Running, on the other hand, will cut those risks by 4.2 percent and 4.3 percent, respectively.

    The key is to make sure you have a good walking distance and pace -- and that means you can't just mill around a little and call it a day. You need to walk for distance to get the benefits, according to the study of 33,000 runners and nearly 16,000 walkers published in the journal Arteriosclerosis, Thrombosis and Vascular Biology.

    That means going as far with walking distance as a runner does during a typical sweat session -- which brings me to the only real downside of all that walking: Time.

    Traveling the same walking distance as a run will take two to three times longer -- maybe more, depending on how fast (or slow) you walk. But if you have the time, then be sure to put your feet to the pavement and get moving.

    If you don't, then consider jogging, running, or any other exercise that will get you moving each day -- because your health depends on it.

    But before I go...

    Exercise for body and mind

    Your brain is just like the rest of your body: If you want to keep it fit, you need to give it some exercise.

    That means getting your body moving, because the blood-pumping benefits of physical activity extend to your brain. And of course, it also means staying sharp with intellectual activity.

    If you haven't been busy with either, one new study shows that you can start with just an hour a day, six days a week.

    Devote three of those sessions to a little light activity and three to stimulating your mind, and you could start to see cognitive improvements even if you've already felt yourself slip a little.

    In the study, 126 inactive seniors who had complained of memory and thinking problems were randomly assigned to just that -- three physical and three mental sessions a week, with different levels of difficulty.

    For their physical workouts, some were given intense activities such as aerobics, while others got off easy with light stretching and toning exercises. And for their mental workouts, some were challenged with computer exercises designed to stimulate the mind, while others were asked to watch instructional DVDs on arts, science, and history.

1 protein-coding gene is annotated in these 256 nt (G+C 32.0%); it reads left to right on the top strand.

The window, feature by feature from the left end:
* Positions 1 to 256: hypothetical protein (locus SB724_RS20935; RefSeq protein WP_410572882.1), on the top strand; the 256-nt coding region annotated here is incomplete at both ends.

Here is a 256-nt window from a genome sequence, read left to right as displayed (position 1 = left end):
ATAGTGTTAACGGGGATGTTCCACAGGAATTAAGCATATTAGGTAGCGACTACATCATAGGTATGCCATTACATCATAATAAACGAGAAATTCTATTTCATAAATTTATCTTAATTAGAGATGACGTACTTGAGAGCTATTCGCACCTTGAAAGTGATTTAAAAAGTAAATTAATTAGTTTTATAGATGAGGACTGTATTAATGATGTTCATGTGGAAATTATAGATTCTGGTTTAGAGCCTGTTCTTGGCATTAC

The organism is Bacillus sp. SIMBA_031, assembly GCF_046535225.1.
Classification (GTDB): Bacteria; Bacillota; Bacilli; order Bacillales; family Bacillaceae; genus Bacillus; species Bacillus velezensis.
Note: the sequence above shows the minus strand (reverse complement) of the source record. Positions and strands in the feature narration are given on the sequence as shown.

In the end, it didn't really matter who got what -- because after 12 weeks, everyone enjoyed improvements in global cognitive function.

    Now, I don't think this is license to take the easy way out and always choose the lightest possible workouts (physical and mental). The seniors in the study had been completely inactive before the research began, so it's only natural that even a little bit of activity would lead to some improvements.

    Once you start, however, it's important to keep at it. As you improve physically and mentally, you need to make your workouts a little more challenging. Over time, you won't just look and feel better -- as the new study shows, you'll think better, too.

  3. Statins for flu? Don't believe it!

    It's the cure-all that doesn't really "cure" a thing -- but that hasn't stopped the mainstream from throwing cholesterol-lowering statin drugs at absolutely everything anyway. The latest: A new push to give these meds not to people who suffer from high cholesterol (who don't need the drugs, either), but to people suffering from the flu.
  4. It's a mad, mad, mad, mad world

    Crazy is pumping hundreds of millions of people full of dangerous drugs they don't need for conditions that can be controlled safely and naturally. Insane is forcing those same risky meds on even more people -- including millions who don't even have the conditions those drugs are supposed to treat.